Maggie and Wes are a precious grumpy-sunshine dynamic couple that reminded me of Percabeth. Their banter is cute, and I adore their descriptions of one another.
In the dim porchlight, she looks like something out of a poem he read in school before he dropped out—or like one of the aos sí from his mother’s stories.
[...] Like this, she looks more wolf than girl—like some magic far wilder than alchemy runs through her.
Weston Winters is as good as having a second, less well-behaved dog.
But what I love most about these two is how they defend each other when they (mostly Margaret) rarely stand up for themselves against prejudiced a-holes, and how they help one another grow and find happiness.
Margaret constantly over-exerts herself to please people who put no effort into her, and traumatic family history has left scars that she battles throughout the story.
Margaret has lived with her fear long enough to know how to cope with reminders of it. She’s learned how to abandon herself, to let numbness slip in and possess her like a ghost.
Wes, on the other hand, struggles with guilt and pressure to take care of his loved ones as he grasps at a dream that keeps slipping from his fingers. He's also crushed by the weight of his emotions as he tries to maintain a cheerful disposition for the sake of his family.
Needless to say, both characters are no stranger to pain, and I was glad to see them get a happy ending.
New Albion is a fictional version of North America, with Wickdon placed in the Pacific Northwest. The redwood forests, nearly-abandoned manor, and fey lore is a combination I am here for.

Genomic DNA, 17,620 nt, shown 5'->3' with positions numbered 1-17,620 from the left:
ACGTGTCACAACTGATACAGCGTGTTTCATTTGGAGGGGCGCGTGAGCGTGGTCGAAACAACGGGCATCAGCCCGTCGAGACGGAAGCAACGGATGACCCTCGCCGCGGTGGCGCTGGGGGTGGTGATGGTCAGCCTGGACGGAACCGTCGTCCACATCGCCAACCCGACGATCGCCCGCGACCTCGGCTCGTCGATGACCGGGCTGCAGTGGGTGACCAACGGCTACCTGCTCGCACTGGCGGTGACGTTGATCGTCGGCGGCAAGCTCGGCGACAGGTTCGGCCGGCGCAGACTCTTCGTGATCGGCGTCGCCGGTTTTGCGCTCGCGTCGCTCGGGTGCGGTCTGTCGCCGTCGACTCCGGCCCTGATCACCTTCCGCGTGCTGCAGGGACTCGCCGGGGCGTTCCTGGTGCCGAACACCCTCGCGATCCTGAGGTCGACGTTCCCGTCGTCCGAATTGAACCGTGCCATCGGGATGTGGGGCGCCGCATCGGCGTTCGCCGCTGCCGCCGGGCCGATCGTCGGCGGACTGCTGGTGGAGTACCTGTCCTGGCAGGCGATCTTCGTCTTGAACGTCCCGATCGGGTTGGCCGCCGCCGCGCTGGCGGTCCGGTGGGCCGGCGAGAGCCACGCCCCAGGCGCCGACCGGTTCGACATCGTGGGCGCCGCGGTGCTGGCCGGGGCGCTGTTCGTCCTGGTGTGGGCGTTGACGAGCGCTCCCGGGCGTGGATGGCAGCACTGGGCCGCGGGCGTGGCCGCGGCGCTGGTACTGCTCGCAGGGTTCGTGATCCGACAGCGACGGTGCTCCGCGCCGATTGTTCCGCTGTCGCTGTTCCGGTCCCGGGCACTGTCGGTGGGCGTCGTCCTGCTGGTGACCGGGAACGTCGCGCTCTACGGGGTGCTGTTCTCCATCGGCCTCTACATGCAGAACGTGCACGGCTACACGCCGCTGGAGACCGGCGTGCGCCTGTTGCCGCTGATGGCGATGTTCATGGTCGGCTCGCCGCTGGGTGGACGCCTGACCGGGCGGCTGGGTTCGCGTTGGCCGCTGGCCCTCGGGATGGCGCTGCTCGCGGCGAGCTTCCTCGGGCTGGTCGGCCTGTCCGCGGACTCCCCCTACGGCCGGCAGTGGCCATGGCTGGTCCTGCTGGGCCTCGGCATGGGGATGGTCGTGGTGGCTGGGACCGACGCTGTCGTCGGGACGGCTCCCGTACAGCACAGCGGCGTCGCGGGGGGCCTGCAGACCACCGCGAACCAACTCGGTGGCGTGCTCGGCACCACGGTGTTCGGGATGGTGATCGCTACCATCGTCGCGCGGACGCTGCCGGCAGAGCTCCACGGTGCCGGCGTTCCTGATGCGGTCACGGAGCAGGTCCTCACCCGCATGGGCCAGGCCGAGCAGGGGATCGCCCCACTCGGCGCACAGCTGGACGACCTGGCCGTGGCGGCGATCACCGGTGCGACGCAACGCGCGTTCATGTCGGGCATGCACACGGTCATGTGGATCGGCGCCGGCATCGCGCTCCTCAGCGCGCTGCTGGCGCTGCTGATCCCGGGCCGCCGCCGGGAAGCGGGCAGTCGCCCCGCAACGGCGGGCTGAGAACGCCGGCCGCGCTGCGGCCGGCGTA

Welty Manor looks like the kind of place people weren’t meant to live—the kind of place nature clearly wants back.
[…] Ghosts, not people, live here.
But while the name is changed, it very much mirrors our society. Albion has a history of colonization, with elite members of society making up the government and oppressing those “below” them.
The hala isn’t the only monster in these woods. Humans are far worse. The hunt has never been for him and Margaret. It’s never been about protecting this town or about money or safety or glory. It’s not even about God. It’s about the poison at the heart of this country.
One character's story speaks to flaws in the educational system, like how written tests are not always the best way to gauge a person’s knowledge or skill. It also illustrates the harm done to boys/men who are told to “suck it up” because emotion is weakness.
My one complaint in this department is that I wish there had been more magic, though the lack thereof reflects how magic has been all but destroyed.
A Far Wilder Magic is a sweet underdog story packed with emotion. Though the story has its weak points, it's certainly enjoyable and full of powerful messages. If you like opposites-attract romance, grumpy women with guns, haunting and enchanting atmospheres, and protagonists who defy seemingly unsurmountable odds, this story is for you.
Thanks for bearing with me through this long-ish review! If you're read this book, I'd love to know how you felt about it. You can strike up a conversation in the comments below, or on bookstagram or Twitter.